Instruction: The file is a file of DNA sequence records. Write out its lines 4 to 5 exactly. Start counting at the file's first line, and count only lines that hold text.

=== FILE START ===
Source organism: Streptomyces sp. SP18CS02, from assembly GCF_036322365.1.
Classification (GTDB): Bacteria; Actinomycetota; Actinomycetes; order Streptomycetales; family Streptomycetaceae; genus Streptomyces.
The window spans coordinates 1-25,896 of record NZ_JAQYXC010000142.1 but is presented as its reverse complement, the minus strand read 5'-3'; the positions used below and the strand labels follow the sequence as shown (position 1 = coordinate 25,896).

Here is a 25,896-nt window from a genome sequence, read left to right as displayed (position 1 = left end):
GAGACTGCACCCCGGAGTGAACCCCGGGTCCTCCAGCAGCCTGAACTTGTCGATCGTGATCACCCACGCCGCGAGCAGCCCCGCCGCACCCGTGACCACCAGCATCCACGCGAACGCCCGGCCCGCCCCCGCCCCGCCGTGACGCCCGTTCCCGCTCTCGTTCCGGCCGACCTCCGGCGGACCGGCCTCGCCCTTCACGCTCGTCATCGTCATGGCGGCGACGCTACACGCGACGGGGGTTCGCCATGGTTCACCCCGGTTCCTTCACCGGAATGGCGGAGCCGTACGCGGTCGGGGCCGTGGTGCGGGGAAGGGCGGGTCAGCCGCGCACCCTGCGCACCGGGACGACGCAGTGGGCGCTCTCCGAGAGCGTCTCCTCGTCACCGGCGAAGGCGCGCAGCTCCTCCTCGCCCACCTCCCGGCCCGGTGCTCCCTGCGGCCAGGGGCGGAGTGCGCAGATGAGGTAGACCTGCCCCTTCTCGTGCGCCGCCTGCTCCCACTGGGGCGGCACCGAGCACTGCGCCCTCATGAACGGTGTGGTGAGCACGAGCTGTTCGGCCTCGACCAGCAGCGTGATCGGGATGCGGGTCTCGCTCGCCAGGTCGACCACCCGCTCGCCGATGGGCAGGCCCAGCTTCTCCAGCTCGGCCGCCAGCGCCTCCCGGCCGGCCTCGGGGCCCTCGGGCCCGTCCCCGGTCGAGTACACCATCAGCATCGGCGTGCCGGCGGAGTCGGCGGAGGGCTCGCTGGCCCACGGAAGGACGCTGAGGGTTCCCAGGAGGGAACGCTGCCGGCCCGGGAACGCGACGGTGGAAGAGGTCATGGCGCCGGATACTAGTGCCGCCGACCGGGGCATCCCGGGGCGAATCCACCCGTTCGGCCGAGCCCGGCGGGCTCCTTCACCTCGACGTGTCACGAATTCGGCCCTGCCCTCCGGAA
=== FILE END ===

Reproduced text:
Here is a 25,896-nt window from a genome sequence, read left to right as displayed (position 1 = left end):
GAGACTGCACCCCGGAGTGAACCCCGGGTCCTCCAGCAGCCTGAACTTGTCGATCGTGATCACCCACGCCGCGAGCAGCCCCGCCGCACCCGTGACCACCAGCATCCACGCGAACGCCCGGCCCGCCCCCGCCCCGCCGTGACGCCCGTTCCCGCTCTCGTTCCGGCCGACCTCCGGCGGACCGGCCTCGCCCTTCACGCTCGTCATCGTCATGGCGGCGACGCTACACGCGACGGGGGTTCGCCATGGTTCACCCCGGTTCCTTCACCGGAATGGCGGAGCCGTACGCGGTCGGGGCCGTGGTGCGGGGAAGGGCGGGTCAGCCGCGCACCCTGCGCACCGGGACGACGCAGTGGGCGCTCTCCGAGAGCGTCTCCTCGTCACCGGCGAAGGCGCGCAGCTCCTCCTCGCCCACCTCCCGGCCCGGTGCTCCCTGCGGCCAGGGGCGGAGTGCGCAGATGAGGTAGACCTGCCCCTTCTCGTGCGCCGCCTGCTCCCACTGGGGCGGCACCGAGCACTGCGCCCTCATGAACGGTGTGGTGAGCACGAGCTGTTCGGCCTCGACCAGCAGCGTGATCGGGATGCGGGTCTCGCTCGCCAGGTCGACCACCCGCTCGCCGATGGGCAGGCCCAGCTTCTCCAGCTCGGCCGCCAGCGCCTCCCGGCCGGCCTCGGGGCCCTCGGGCCCGTCCCCGGTCGAGTACACCATCAGCATCGGCGTGCCGGCGGAGTCGGCGGAGGGCTCGCTGGCCCACGGAAGGACGCTGAGGGTTCCCAGGAGGGAACGCTGCCGGCCCGGGAACGCGACGGTGGAAGAGGTCATGGCGCCGGATACTAGTGCCGCCGACCGGGGCATCCCGGGGCGAATCCACCCGTTCGGCCGAGCCCGGCGGGCTCCTTCACCTCGACGTGTCACGAATTCGGCCCTGCCCTCCGGAA